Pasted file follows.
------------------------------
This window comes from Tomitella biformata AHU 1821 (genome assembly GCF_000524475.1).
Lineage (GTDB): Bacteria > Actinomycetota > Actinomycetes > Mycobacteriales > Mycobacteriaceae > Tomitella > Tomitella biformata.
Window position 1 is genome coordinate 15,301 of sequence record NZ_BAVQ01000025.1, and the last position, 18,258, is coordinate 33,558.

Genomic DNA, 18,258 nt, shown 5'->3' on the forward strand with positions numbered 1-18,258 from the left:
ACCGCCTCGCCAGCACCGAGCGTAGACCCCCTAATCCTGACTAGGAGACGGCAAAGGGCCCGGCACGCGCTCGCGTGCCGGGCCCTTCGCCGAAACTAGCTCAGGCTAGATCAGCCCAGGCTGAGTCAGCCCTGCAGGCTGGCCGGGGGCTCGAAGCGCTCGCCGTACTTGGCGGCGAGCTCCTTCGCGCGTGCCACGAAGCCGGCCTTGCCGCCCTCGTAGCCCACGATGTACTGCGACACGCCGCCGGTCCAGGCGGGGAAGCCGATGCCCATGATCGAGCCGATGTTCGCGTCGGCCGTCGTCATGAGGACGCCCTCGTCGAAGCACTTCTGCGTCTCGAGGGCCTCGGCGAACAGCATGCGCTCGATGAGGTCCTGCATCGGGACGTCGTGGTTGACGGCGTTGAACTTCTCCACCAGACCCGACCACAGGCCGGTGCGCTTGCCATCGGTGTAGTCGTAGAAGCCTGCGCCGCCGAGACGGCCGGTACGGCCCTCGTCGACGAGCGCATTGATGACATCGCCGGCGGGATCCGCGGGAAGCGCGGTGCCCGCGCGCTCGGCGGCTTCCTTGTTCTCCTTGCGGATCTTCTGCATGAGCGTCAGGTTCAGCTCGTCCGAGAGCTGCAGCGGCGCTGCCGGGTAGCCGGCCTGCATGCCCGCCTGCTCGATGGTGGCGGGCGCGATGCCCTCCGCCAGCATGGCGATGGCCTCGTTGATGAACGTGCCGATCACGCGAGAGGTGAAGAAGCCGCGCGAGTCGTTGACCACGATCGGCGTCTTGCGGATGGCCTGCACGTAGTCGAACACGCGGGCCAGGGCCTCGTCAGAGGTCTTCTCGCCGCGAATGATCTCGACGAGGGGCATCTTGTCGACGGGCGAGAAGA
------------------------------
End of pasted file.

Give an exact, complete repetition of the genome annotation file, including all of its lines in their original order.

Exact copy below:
This window comes from Tomitella biformata AHU 1821 (genome assembly GCF_000524475.1).
Lineage (GTDB): Bacteria > Actinomycetota > Actinomycetes > Mycobacteriales > Mycobacteriaceae > Tomitella > Tomitella biformata.
Window position 1 is genome coordinate 15,301 of sequence record NZ_BAVQ01000025.1, and the last position, 18,258, is coordinate 33,558.

Genomic DNA, 18,258 nt, shown 5'->3' on the forward strand with positions numbered 1-18,258 from the left:
ACCGCCTCGCCAGCACCGAGCGTAGACCCCCTAATCCTGACTAGGAGACGGCAAAGGGCCCGGCACGCGCTCGCGTGCCGGGCCCTTCGCCGAAACTAGCTCAGGCTAGATCAGCCCAGGCTGAGTCAGCCCTGCAGGCTGGCCGGGGGCTCGAAGCGCTCGCCGTACTTGGCGGCGAGCTCCTTCGCGCGTGCCACGAAGCCGGCCTTGCCGCCCTCGTAGCCCACGATGTACTGCGACACGCCGCCGGTCCAGGCGGGGAAGCCGATGCCCATGATCGAGCCGATGTTCGCGTCGGCCGTCGTCATGAGGACGCCCTCGTCGAAGCACTTCTGCGTCTCGAGGGCCTCGGCGAACAGCATGCGCTCGATGAGGTCCTGCATCGGGACGTCGTGGTTGACGGCGTTGAACTTCTCCACCAGACCCGACCACAGGCCGGTGCGCTTGCCATCGGTGTAGTCGTAGAAGCCTGCGCCGCCGAGACGGCCGGTACGGCCCTCGTCGACGAGCGCATTGATGACATCGCCGGCGGGATCCGCGGGAAGCGCGGTGCCCGCGCGCTCGGCGGCTTCCTTGTTCTCCTTGCGGATCTTCTGCATGAGCGTCAGGTTCAGCTCGTCCGAGAGCTGCAGCGGCGCTGCCGGGTAGCCGGCCTGCATGCCCGCCTGCTCGATGGTGGCGGGCGCGATGCCCTCCGCCAGCATGGCGATGGCCTCGTTGATGAACGTGCCGATCACGCGAGAGGTGAAGAAGCCGCGCGAGTCGTTGACCACGATCGGCGTCTTGCGGATGGCCTGCACGTAGTCGAACACGCGGGCCAGGGCCTCGTCAGAGGTCTTCTCGCCGCGAATGATCTCGACGAGGGGCATCTTGTCGACGGGCGAGAAGA